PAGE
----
• one of R1 and R4 is hydrogen and the other is alkyl of one carbon atom to about 20 carbon atoms, cycloalkyl of about 3 to about 8 carbon atoms, aryl of about 6 to about 30 carbon atoms, alkaryl of about 7 to about 30 carbon atoms, or aralkyl of about 7 to about 30 carbon atoms, one of R2 and R3 is hydrogen and the other is alkyl of one carbon atom to about 20 carbon atoms, cycloalkyl of about 3 to about 8 carbon atoms, aryl of about 6 to about 30 carbon atoms, alkaryl of about 7 to about 30 carbon atoms, or aralkyl of about 7 to about 30 carbon atoms; or at least one of R1 and R2 and R3 and R4, taken in pairs, independently form a fused aromatic ring of from 5 carbon atoms to 7 carbon atoms or aliphatic ring of from about 4 carbon atoms to about 8 carbon atoms;
    • wherein in formula (b)
    • R1, R2 and R4 are independently hydrogen or alkyl of one carbon atom to about 20 carbon atoms, cycloalkyl of about 3 to about 8 carbon atoms, aryl of about 6 to about 30 carbon atoms, alkaryl of about 7 to about 30 carbon atoms, or aralkyl of about 7 to about 30 carbon atoms, R3 is hydrogen, alkyl of one carbon atom to about 20 carbon atoms, cycloalkyl of about 3 to about 8 carbon atoms, aryl of about 6 to about 30 carbon atoms, alkaryl of about 7 to about 30 carbon atoms, or aralkyl of about 7 to about 30 carbon atoms; or at least one of R2 and R3 or R3 and R4, taken in pairs, independently form a fused aromatic ring of from 5 carbon atoms to 7 carbon atoms or aliphatic ring of from about 4 carbon atoms to about 8 carbon atoms,
    • provided that if R1 is hydrogen then R2 and R4 are independently alkyl of one carbon atom to about 20 carbon atoms, cycloalkyl of about 3 to about 8 carbon atoms, aryl of about 6 to about 30 carbon atoms, alkaryl of about 7 to about 30 carbon atoms, or aralkyl of about 7 to about 30 carbon atoms, and further provided that if R2 or R4 is hydrogen, then R1 is alkyl of one carbon atom to about 20 carbon atoms, cycloalkyl of about 3 to about 8 carbon atoms, aryl of about 6 to about 30 carbon atoms, alkaryl of about 7 to about 30 carbon atoms, or aralkyl of about 7 to about 30 carbon atoms; and
    • wherein in formula (c)
    • R1, R2 and R3 are independently hydrogen or alkyl of one carbon to about 20 carbon atoms, cycloalkyl of about 3 to about 8 carbon atoms, aryl of about 6 to about 30 carbon atoms, alkaryl of about 7 to about 30 carbon atoms, or aralkyl of about 7 to about 30 carbon atoms.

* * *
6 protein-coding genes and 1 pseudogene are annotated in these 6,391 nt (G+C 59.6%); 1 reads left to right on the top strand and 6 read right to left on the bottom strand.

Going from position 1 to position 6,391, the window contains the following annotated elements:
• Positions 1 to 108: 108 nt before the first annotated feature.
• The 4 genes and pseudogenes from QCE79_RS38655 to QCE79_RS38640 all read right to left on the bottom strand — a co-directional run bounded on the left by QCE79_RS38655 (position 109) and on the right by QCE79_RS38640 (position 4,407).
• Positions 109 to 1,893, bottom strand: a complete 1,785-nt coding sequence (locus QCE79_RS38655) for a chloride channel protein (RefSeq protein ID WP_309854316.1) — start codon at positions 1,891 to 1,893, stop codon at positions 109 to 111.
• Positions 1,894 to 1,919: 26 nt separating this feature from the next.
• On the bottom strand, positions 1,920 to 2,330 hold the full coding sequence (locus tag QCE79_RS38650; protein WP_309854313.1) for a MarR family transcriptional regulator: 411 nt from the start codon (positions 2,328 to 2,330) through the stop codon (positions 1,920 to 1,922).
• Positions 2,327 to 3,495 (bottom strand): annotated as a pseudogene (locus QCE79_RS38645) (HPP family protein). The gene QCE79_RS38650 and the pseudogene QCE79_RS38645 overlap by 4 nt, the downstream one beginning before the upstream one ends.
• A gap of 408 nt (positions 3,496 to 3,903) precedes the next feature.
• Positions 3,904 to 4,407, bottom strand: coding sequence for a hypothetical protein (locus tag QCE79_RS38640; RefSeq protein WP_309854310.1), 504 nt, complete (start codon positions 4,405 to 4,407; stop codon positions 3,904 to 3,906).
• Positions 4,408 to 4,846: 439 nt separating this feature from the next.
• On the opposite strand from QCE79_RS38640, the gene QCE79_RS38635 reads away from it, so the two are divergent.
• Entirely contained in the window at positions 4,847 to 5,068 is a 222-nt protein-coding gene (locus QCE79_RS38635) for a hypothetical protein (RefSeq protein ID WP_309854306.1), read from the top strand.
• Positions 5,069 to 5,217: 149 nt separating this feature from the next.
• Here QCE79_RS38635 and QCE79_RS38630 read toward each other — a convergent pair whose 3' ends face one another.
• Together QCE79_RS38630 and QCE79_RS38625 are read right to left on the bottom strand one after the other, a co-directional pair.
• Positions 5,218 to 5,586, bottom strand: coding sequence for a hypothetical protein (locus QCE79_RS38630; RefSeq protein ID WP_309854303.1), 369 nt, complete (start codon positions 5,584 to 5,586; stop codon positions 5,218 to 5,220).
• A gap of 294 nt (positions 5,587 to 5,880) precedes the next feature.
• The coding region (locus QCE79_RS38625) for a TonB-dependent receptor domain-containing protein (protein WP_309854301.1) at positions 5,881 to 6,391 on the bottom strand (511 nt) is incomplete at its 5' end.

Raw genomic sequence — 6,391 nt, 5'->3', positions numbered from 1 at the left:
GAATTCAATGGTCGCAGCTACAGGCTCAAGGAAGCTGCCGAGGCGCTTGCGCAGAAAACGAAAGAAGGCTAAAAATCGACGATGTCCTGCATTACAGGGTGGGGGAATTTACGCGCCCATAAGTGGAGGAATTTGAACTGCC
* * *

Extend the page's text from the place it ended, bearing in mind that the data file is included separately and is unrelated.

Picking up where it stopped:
In a preferred embodiment of the above method the hindered amine has the formula:

In a further embodiment of the above method the hindered amine has the formula:

In yet another preferred embodiment of the above method the hindered amine has the formula:

In the above method the exo-olefinic end group on the polymer chain of the polyolefin product in step (b) is present in the range of about one percent to about 100 percent of the total olefin yield. Preferably the exo-olefinic end group on the polymer chain in step (c) is at least 3 percent of the total olefin yield. More preferably the exo-olefinic end group on the polymer chain in step (c) is at least 20 percent, still more preferably at least 50 and most preferably at least 70 percent of the total olefin yield.

A further embodiment of the present invention is directed to a method for preparing a polyolefin product containing exo-olefinic end groups on the polyolefin polymer chain, which method comprises:

    • (a) ionizing a polyolefin containing terminal tert-chloride chain ends on the polymer chain in the presence of a Lewis acid; and
    • (b) reacting the ionized polyolefin with one or more nitrogen-containing five-membered aromatic ring compounds selected from pyrroles and imidazoles having at least two hydrocarbyl substituents on the ring, or one or more hindered secondary or tertiary amines containing only carbon, hydrogen, and nitrogen atoms, or mixtures thereof, wherein the nitrogen-containing aromatic amine compounds or the hindered secondary or tertiary amines are pre-reacted with a Lewis acid, provided the nitrogen containing five-membered aromatic ring is not:
      • (i) 2,4-dimethylpyrrole;
      • (ii) 2-phenylindole;
      • (iii) 2-methylbenzimidazole;
      • (iv) 1,2-dimethylimidazole;
      • (v) 2-phenylimidazole; and
      • (vi) 2,4,5-triphenylimidazole;
    •  and provided the hindered secondary or tertiary amines are not:
      • (i) Triethylamine;
      • (ii) Tri-n-butylamine;
      • (iii) Trihexylamine;
      • (iv) Triisooctylamine;
      • (v) 2-phenylpyridine;
      • (vi) 2,3-cyclododecenopyridine;
      • (vii) Di-p-tolylamine;
      • (viii) Quinaldine; and
      • (ix) 1-pyrrolidino-1-cyclopentene;
        to thereby obtain the polyolefin product containing exo-olefinic end groups on the polyolefin polymer chain.

The nitrogen containing five-membered aromatic ring compound in a preferred embodiment of the above method is 2,5-dimethylpyrrole and the Lewis acid is Titanium tetrachloride.

In a preferred embodiment of the above method the Lewis acid is titanium tetrachloride and the hindered amine is 1,2,2,6,6-pentamethylpiperidine.

DETAILED DESCRIPTION OF THE INVENTION Definitions

As used herein, the following terms have the following meanings unless expressly stated to the contrary:

The term “alkyl” as used herein refers to straight chain and branched chain saturated aliphatic groups typically having from one to about 20 carbon atoms. Some examples of straight chain and branched chain saturated aliphatic groups are methyl, ethyl, propyl, butyl, isopropyl, isobutyl, sec-butyl, tert-butyl, and the like.